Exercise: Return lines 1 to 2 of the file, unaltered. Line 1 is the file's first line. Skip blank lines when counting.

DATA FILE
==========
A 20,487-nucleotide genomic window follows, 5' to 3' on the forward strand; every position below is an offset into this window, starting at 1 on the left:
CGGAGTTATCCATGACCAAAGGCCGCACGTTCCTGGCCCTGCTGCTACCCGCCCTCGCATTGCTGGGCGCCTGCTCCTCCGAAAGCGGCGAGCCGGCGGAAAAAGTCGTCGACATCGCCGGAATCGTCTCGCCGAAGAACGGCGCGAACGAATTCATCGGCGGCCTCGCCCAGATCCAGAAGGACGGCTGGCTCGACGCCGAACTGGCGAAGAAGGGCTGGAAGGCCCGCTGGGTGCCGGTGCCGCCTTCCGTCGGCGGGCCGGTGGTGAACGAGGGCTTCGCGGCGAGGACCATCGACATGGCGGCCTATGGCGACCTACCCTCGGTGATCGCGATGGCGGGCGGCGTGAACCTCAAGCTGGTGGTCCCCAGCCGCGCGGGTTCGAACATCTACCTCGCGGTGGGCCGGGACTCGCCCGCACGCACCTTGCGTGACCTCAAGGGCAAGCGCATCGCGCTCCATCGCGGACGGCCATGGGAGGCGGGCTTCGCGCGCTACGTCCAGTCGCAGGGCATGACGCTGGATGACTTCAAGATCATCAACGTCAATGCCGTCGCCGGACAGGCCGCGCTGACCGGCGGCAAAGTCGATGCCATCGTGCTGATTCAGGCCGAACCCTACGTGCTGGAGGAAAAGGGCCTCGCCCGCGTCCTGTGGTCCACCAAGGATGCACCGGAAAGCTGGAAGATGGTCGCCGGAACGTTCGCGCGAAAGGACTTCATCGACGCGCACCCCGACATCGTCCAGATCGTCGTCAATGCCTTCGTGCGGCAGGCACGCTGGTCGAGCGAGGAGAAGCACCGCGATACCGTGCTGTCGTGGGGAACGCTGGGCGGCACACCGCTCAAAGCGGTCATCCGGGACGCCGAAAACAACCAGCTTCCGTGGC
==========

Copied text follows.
A 20,487-nucleotide genomic window follows, 5' to 3' on the forward strand; every position below is an offset into this window, starting at 1 on the left:
CGGAGTTATCCATGACCAAAGGCCGCACGTTCCTGGCCCTGCTGCTACCCGCCCTCGCATTGCTGGGCGCCTGCTCCTCCGAAAGCGGCGAGCCGGCGGAAAAAGTCGTCGACATCGCCGGAATCGTCTCGCCGAAGAACGGCGCGAACGAATTCATCGGCGGCCTCGCCCAGATCCAGAAGGACGGCTGGCTCGACGCCGAACTGGCGAAGAAGGGCTGGAAGGCCCGCTGGGTGCCGGTGCCGCCTTCCGTCGGCGGGCCGGTGGTGAACGAGGGCTTCGCGGCGAGGACCATCGACATGGCGGCCTATGGCGACCTACCCTCGGTGATCGCGATGGCGGGCGGCGTGAACCTCAAGCTGGTGGTCCCCAGCCGCGCGGGTTCGAACATCTACCTCGCGGTGGGCCGGGACTCGCCCGCACGCACCTTGCGTGACCTCAAGGGCAAGCGCATCGCGCTCCATCGCGGACGGCCATGGGAGGCGGGCTTCGCGCGCTACGTCCAGTCGCAGGGCATGACGCTGGATGACTTCAAGATCATCAACGTCAATGCCGTCGCCGGACAGGCCGCGCTGACCGGCGGCAAAGTCGATGCCATCGTGCTGATTCAGGCCGAACCCTACGTGCTGGAGGAAAAGGGCCTCGCCCGCGTCCTGTGGTCCACCAAGGATGCACCGGAAAGCTGGAAGATGGTCGCCGGAACGTTCGCGCGAAAGGACTTCATCGACGCGCACCCCGACATCGTCCAGATCGTCGTCAATGCCTTCGTGCGGCAGGCACGCTGGTCGAGCGAGGAGAAGCACCGCGATACCGTGCTGTCGTGGGGAACGCTGGGCGGCACACCGCTCAAAGCGGTCATCCGGGACGCCGAAAACAACCAGCTTCCGTGGC